And should companies be allowed to use my personal information to target their advertising campaigns at me? I’ve downsized this year, and many of my friends and family have been getting on the baby train. And for months now, my Facebook advertisement panel has been a jarring mash-up of celebrities’ weight loss secrets, set against a backdrop of pregnancy advice websites. Facebook seems to think I’m trying to lose weight (not true) AND that I’m pregnant (also not true). Are the ads relevant to my life? Kind of. But they also give me a bad case of the creeps. And it makes me wonder how that kind of marketing strategy would affect vulnerable people—like people talking about their weight because they have an eating disorder. Or people suffering from infertility, treated each day to “the best online store for all your baby’s needs!”

It’s not just how our personal information is being used, it’s how we’re being encouraged to share it so quickly, without any pause for thought. The “seen” function on Facebook is a particular bug-bear of mine. If I send someone a message and I see that it’s been “seen,” I wonder why they haven’t replied. Did they run out of time? Do they not care? Why-oh-why haven’t they replied yet? But when I’m the one reading a message, I feel the pressure to reply instantly because that damn “seen” function has given me away. I panic: I say the first thing that comes to mind. My loved ones are getting responses that are the Facebook equivalent of a knee-jerk reaction, and I hate that.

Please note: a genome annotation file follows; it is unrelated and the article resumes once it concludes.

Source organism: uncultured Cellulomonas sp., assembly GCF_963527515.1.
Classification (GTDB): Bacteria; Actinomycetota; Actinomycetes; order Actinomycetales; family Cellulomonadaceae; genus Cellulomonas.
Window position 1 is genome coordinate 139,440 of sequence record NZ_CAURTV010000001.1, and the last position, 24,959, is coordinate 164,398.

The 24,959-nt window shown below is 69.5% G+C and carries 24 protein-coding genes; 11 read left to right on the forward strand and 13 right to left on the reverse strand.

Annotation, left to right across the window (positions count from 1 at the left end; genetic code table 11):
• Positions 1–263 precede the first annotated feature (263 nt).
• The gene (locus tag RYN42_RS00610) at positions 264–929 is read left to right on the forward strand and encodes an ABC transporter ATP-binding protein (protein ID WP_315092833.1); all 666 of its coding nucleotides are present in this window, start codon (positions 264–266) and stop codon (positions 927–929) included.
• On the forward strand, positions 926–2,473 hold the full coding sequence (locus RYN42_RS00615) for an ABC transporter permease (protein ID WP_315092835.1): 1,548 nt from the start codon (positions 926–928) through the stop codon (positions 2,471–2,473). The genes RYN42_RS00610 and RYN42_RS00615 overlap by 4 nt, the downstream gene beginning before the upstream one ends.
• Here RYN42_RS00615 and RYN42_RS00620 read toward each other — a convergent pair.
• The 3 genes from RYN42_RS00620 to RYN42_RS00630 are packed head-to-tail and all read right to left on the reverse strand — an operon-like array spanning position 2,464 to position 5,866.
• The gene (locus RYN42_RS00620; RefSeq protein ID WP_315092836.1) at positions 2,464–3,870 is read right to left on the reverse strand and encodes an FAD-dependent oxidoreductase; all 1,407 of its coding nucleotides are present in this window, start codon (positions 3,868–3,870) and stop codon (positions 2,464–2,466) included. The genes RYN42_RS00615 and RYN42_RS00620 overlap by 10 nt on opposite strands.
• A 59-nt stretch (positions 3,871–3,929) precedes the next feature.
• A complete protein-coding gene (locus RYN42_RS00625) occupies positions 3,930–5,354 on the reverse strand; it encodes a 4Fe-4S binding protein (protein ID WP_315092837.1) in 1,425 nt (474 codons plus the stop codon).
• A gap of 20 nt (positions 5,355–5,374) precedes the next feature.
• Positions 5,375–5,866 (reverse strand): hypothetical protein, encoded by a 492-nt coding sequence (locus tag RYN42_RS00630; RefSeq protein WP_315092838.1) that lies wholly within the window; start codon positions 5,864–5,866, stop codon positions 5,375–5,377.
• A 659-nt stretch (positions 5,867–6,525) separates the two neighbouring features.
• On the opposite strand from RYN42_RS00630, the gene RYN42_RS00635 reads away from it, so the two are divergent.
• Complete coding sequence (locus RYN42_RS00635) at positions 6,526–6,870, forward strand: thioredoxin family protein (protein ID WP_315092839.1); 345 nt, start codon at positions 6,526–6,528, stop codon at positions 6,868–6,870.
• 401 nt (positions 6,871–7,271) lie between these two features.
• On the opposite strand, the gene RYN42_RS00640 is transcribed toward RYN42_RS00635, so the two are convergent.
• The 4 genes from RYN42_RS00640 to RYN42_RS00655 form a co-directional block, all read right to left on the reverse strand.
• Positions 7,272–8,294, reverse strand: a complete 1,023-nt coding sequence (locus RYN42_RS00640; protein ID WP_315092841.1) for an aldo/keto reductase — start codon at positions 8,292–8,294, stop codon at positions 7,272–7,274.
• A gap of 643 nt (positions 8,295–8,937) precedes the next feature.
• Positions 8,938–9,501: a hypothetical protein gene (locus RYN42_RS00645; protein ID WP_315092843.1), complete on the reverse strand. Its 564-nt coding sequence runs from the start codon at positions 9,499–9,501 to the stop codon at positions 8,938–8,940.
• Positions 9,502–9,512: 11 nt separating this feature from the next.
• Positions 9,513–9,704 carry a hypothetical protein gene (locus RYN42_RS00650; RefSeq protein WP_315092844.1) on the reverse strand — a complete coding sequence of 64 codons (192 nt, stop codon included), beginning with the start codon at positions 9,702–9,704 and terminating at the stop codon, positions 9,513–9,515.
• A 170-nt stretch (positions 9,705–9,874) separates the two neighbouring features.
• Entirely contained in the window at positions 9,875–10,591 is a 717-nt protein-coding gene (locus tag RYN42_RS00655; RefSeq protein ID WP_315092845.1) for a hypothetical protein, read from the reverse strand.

I tell myself that my information is probably safe because so many other people have their information out there; what are the odds that it will come back to bite me? I sign up for services that have Terms and Conditions so lengthy that they would require a law degree and a full day’s reading to interpret. I tell myself there’s no point even glancing at them: I need the service, and handy little disclaimer at the end that states “these Terms and Conditions can be changed at any time” makes it seem like it wouldn’t be worth my time anyway. I sign my rights over to these big businesses, because the only other option is to become a recluse.

In world where my voice is stronger than ever, where I can announce my views to all and sundry at the click of a button, I feel powerless. I tell myself that the worst case scenario won’t happen to me, and that we’re all protected from massive invasions of our privacy by legislation, by the power of the people. That we can choose how much information we give up, and to whom. Not because I think that I or the internet are invincible, but because I simply can’t unplug.

I can’t quit Facebook because I need my lifeline to my family and friends. I need the answers that the Internet holds, I want to stay connected—but I don’t necessarily want my personal privacy to be the price I pay for it. And so I wonder. What is the Internet’s expansion into our daily lives really costing us? Where do we draw the line for who can access our information, and what they use it for? And at the end of the day—do we care enough to do anything about it?